How is your sense of jazz time?

I’ve been listening to Youtube videos of jazz players. Not the stars, but players who most people would consider to be very capable. If you consider music skill and talent to be a smooth continuum, I want to talk about the players in the circled part of the line below. Not the greats at the…

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Finding meaning for your jazz playing

I just read Viktor Frankl’s classic, Man’s Search For Meaning. It’s been on my reading list for a long time so my recent sojourn to the northern Arizona flower-covered mountains gave me the opportunity to finally read it. In essence, the book is Frankl’s horrifying account of his life in Nazi concentration camps and what…

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Warm up your ear for improvisation

We are all pretty good at warming up our bodies to play our instruments. Brass players require a little extra as we limber up the vibrating mechanism called our lips. For that, we play long tones, lip slurs, tonguing, etc. While each instrument has different needs for warming up physically, each one of us can…

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So you REALLY think staring at chords helps you improvise better?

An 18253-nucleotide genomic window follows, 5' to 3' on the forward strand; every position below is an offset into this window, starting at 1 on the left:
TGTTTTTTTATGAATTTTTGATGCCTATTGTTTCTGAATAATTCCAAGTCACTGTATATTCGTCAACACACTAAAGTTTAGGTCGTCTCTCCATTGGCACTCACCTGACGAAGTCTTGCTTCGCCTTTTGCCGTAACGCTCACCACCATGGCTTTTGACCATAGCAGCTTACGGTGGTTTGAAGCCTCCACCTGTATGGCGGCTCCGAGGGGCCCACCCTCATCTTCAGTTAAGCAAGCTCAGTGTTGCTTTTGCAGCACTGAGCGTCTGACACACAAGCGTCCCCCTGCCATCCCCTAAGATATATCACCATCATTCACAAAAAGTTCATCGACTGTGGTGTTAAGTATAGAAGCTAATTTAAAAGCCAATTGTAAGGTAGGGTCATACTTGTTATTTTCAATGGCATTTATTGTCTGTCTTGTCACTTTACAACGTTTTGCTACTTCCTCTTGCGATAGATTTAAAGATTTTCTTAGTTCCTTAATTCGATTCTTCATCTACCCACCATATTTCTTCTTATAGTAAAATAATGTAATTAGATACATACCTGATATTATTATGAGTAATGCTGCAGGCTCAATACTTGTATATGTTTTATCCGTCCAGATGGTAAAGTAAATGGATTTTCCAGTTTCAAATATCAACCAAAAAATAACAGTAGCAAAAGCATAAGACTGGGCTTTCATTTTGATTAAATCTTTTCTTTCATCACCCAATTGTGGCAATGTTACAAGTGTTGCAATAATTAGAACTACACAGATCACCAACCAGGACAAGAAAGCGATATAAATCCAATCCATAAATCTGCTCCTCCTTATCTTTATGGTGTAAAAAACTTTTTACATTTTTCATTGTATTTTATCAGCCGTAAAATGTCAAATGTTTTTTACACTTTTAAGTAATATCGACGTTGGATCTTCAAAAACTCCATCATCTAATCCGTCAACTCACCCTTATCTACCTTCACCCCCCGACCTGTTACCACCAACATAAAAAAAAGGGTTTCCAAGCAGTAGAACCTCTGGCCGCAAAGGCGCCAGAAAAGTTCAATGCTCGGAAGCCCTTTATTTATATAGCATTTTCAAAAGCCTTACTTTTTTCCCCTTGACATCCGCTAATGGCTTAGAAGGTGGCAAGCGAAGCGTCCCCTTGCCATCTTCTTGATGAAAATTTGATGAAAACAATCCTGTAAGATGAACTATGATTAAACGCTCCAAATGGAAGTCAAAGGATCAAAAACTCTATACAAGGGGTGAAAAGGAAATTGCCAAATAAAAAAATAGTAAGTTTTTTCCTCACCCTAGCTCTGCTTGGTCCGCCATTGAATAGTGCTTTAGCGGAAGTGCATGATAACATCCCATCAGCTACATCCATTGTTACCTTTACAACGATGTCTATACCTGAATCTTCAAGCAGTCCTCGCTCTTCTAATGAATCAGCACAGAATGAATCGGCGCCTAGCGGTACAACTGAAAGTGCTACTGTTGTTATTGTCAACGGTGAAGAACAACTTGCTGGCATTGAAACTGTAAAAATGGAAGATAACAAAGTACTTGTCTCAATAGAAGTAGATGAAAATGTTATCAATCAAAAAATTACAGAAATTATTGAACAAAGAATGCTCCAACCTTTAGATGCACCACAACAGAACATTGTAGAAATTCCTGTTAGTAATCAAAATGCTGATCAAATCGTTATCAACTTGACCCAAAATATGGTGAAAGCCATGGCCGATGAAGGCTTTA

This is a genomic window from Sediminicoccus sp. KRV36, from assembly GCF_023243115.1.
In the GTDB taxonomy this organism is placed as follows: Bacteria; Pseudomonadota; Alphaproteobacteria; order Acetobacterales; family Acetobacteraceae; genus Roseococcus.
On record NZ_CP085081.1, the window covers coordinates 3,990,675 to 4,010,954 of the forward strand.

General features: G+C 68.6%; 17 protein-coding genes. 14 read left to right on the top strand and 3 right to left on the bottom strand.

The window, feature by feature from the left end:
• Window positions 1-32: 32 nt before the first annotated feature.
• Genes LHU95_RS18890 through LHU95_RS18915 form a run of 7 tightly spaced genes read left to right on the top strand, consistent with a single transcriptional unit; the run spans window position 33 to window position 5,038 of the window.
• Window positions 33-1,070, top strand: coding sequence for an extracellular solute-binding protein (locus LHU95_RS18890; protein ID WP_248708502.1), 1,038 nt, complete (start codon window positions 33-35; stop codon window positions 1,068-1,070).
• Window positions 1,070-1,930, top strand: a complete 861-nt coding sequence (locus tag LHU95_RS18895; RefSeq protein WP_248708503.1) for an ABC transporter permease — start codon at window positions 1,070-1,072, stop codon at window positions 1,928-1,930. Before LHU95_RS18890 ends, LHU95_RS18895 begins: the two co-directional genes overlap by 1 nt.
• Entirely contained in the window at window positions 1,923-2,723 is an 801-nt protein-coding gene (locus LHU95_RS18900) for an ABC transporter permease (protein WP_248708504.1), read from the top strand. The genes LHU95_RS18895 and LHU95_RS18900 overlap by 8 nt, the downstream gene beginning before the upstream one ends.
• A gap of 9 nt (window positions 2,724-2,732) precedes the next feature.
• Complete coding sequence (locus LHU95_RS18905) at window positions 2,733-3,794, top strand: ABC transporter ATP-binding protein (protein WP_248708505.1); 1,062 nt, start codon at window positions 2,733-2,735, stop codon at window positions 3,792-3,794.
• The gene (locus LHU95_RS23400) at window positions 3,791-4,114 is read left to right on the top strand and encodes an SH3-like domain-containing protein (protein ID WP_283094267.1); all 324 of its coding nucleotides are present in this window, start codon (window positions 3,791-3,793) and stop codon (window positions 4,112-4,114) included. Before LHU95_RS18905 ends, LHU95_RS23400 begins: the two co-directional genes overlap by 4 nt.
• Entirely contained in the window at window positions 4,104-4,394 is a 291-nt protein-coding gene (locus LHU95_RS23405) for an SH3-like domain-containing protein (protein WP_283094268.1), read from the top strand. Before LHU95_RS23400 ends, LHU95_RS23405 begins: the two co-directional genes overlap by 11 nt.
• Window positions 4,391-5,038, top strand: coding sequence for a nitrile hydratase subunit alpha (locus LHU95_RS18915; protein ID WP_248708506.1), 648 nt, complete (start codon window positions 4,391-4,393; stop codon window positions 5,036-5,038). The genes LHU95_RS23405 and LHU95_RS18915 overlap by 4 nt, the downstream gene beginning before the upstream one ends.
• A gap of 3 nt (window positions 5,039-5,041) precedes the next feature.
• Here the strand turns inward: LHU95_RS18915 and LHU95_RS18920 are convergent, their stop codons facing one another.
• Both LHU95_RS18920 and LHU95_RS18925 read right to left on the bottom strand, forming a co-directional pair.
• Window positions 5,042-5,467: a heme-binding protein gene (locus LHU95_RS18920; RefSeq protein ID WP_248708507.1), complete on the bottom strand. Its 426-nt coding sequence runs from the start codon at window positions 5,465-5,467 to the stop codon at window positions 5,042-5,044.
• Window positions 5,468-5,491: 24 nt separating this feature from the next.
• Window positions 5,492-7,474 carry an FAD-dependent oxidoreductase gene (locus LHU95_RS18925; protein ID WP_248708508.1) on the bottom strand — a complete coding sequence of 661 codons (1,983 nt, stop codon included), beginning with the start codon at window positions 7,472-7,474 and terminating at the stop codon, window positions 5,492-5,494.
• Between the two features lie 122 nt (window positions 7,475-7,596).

Learning to play jazz starts with the exploration of chords. You learn D minor to G7 to C major and all sorts of permutations of that progression and many others. Once you learn the theory of chords, you improvise over them using scales that are associated with each chord. Dorian, Mixolydian, Locrian, Diminished, Blues, and…

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Memorization and jazz improvisation

I received an email this morning from a classical pianist eager to improve her jazz skills. Her question involves memorization, which she considers her ‘weakest area’. She asked, “How do I train my brain to play without music?” I’m turning my answer into a post because this is such a common question. She is certainly…

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About a metronome

I originally meant to write this as a reply to a comment Richie Beirach wrote on my blog. But as I started writing, I realized that this could be the springboard for something much more important. I wrote a blog post last week suggesting that of all the tools we jazz players have at our…

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Don’t blame the tool if you use it for the wrong task

There are lots of ‘tools’ available to someone learning to become a better jazz player. Recordings of great players Method books Scales A pitch tuner Transcribing Harmonic knowledge Patterns Band in a Box A metronome A keyboard (for non-piano players) A recording device Jam sessions A teacher Are they good or bad? It depends on…

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Your mind plays jazz, not your instrument

This is a recurring theme to my writing, interview questions, books, and courses. As Hal Galper famously (to me at least) once said pointing to his head, “THIS is the real instrument we play.” He meant that improvisation comes from your musical mind, not from your instrument. I see evidence of this constently from myself…

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